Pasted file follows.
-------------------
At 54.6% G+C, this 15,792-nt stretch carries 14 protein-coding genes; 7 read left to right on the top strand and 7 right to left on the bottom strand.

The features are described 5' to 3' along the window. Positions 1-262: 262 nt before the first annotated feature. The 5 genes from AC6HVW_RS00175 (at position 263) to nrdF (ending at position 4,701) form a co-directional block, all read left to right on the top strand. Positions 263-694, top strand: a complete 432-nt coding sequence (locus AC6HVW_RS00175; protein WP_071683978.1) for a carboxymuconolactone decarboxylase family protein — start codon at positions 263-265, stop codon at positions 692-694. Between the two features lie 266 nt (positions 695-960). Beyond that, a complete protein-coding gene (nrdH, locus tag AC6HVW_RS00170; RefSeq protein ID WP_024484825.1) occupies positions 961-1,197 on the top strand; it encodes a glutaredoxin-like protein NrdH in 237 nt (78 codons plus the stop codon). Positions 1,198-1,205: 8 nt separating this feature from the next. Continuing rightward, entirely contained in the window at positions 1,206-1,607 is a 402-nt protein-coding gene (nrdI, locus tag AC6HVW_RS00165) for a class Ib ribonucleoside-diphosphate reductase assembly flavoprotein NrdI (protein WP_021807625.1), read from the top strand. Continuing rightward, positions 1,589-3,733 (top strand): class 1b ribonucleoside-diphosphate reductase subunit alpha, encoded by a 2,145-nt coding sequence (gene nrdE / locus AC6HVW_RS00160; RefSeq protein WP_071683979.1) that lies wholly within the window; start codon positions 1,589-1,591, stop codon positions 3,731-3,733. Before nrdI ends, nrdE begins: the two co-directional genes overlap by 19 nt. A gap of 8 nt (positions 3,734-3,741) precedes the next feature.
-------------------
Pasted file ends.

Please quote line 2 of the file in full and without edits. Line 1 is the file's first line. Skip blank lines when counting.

The features are described 5' to 3' along the window. Positions 1-262: 262 nt before the first annotated feature. The 5 genes from AC6HVW_RS00175 (at position 263) to nrdF (ending at position 4,701) form a co-directional block, all read left to right on the top strand. Positions 263-694, top strand: a complete 432-nt coding sequence (locus AC6HVW_RS00175; protein WP_071683978.1) for a carboxymuconolactone decarboxylase family protein — start codon at positions 263-265, stop codon at positions 692-694. Between the two features lie 266 nt (positions 695-960). Beyond that, a complete protein-coding gene (nrdH, locus tag AC6HVW_RS00170; RefSeq protein ID WP_024484825.1) occupies positions 961-1,197 on the top strand; it encodes a glutaredoxin-like protein NrdH in 237 nt (78 codons plus the stop codon). Positions 1,198-1,205: 8 nt separating this feature from the next. Continuing rightward, entirely contained in the window at positions 1,206-1,607 is a 402-nt protein-coding gene (nrdI, locus tag AC6HVW_RS00165) for a class Ib ribonucleoside-diphosphate reductase assembly flavoprotein NrdI (protein WP_021807625.1), read from the top strand. Continuing rightward, positions 1,589-3,733 (top strand): class 1b ribonucleoside-diphosphate reductase subunit alpha, encoded by a 2,145-nt coding sequence (gene nrdE / locus AC6HVW_RS00160; RefSeq protein WP_071683979.1) that lies wholly within the window; start codon positions 1,589-1,591, stop codon positions 3,731-3,733. Before nrdI ends, nrdE begins: the two co-directional genes overlap by 19 nt. A gap of 8 nt (positions 3,734-3,741) precedes the next feature.